Anything that a cable can do to an electrical signal can be measured. And, the measurement equipment is far-far-far better than human hearing.
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RobWansbeck
post Jul 14 2011, 01:31
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I believe that the article only applies the length argument to cable inductance.
Capacitance and resistance are given separate coverage.
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thesurfingalien
post Jul 14 2011, 03:35
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QUOTE (DVDdoug @ Jul 13 2011, 20:25) *
QUOTE
In other words "Because something can not be measured, it does not mean it is irrelevant" either.
Anything that a cable can do to an electrical signal can be measured. And, the measurement equipment is far-far-far better than human hearing.


Which is exactly my point. Yet, manufacturers of cables claim to be able to develop cables that have properties they can not verify by known testing methods. I find that odd.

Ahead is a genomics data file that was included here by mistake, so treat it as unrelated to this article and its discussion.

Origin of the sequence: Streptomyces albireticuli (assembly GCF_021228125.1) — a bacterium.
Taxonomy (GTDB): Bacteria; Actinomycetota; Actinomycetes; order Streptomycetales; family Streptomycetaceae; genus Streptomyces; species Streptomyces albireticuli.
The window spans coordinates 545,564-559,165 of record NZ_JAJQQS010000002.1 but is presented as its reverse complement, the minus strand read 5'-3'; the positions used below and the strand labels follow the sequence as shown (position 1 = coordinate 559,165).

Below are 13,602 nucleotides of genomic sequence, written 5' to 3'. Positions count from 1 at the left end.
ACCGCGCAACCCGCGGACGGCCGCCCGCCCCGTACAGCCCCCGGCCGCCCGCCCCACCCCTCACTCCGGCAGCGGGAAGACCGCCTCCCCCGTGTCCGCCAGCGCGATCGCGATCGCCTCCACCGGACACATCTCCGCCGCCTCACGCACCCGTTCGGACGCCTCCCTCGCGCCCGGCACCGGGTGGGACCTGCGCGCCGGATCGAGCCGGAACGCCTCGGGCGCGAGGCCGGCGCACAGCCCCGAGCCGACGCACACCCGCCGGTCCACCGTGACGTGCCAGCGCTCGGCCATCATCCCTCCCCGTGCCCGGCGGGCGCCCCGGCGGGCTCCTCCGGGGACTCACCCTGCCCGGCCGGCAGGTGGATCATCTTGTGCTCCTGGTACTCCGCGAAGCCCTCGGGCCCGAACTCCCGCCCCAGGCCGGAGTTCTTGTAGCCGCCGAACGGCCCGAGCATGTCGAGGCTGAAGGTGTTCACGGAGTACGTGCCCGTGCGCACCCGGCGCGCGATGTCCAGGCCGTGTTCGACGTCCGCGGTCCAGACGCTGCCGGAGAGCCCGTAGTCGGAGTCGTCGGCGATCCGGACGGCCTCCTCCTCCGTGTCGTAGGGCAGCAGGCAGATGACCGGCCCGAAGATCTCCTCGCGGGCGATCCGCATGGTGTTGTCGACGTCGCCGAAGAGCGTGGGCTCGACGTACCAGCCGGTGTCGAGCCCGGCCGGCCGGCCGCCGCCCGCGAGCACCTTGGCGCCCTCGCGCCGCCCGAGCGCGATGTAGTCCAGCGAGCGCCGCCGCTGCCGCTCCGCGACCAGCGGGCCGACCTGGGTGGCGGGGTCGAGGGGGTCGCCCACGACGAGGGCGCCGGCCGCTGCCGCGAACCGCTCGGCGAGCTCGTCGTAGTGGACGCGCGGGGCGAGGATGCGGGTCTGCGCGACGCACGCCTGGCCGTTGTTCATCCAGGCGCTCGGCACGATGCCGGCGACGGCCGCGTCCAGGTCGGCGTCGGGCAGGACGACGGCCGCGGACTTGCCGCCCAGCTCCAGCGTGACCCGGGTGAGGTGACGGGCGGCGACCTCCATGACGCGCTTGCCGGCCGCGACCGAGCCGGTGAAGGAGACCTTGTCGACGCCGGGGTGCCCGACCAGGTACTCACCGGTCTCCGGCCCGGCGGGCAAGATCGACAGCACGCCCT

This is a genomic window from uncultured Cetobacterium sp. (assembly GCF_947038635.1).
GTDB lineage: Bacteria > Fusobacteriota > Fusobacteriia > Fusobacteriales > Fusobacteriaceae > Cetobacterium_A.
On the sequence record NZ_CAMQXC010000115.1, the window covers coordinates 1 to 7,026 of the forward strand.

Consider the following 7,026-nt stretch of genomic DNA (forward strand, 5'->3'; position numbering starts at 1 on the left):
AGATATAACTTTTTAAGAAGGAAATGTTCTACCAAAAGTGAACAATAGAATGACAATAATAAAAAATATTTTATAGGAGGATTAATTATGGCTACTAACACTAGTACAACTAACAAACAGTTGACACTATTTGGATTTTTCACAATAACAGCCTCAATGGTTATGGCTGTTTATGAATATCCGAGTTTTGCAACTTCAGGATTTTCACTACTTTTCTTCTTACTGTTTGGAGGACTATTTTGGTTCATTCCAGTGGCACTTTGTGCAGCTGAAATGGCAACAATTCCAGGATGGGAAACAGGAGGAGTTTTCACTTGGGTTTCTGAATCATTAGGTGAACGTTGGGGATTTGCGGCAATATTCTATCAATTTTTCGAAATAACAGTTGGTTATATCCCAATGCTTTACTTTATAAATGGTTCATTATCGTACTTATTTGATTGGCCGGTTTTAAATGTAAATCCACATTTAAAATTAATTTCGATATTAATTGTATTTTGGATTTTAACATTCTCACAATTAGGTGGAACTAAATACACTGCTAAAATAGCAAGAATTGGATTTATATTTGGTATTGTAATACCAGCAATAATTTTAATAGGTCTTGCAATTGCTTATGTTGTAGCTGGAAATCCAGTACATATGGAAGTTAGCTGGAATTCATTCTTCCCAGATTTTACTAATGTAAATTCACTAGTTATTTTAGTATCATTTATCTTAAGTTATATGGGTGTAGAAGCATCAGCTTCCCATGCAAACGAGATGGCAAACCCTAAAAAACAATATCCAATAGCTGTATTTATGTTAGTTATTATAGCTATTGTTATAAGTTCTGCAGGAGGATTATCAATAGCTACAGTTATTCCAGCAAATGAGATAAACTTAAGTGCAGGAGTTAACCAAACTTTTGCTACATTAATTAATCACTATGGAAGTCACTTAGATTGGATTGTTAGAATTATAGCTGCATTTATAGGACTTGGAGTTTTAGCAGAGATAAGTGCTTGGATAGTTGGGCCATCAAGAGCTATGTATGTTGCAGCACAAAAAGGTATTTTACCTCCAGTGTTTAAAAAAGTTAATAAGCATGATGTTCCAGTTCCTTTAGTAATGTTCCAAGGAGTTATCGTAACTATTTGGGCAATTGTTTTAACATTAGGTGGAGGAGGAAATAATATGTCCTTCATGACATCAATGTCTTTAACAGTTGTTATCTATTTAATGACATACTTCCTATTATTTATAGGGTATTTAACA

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Soap
post Jul 14 2011, 03:49
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QUOTE (thesurfingalien @ Jul 13 2011, 22:35) *
QUOTE (DVDdoug @ Jul 13 2011, 20:25) *
QUOTE
In other words "Because something can not be measured, it does not mean it is irrelevant" either.
Anything that a cable can do to an electrical signal can be measured. And, the measurement equipment is far-far-far better than human hearing.


Which is exactly my point. Yet, manufacturers of cables claim to be able to develop cables that have properties they can not verify by known testing methods. I find that odd.

You find it odd that marketers of a product claim properties which can not be disproved?

How delightfully uncynical. wink.gif


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F.Ultra
post Sep 7 2011, 12:29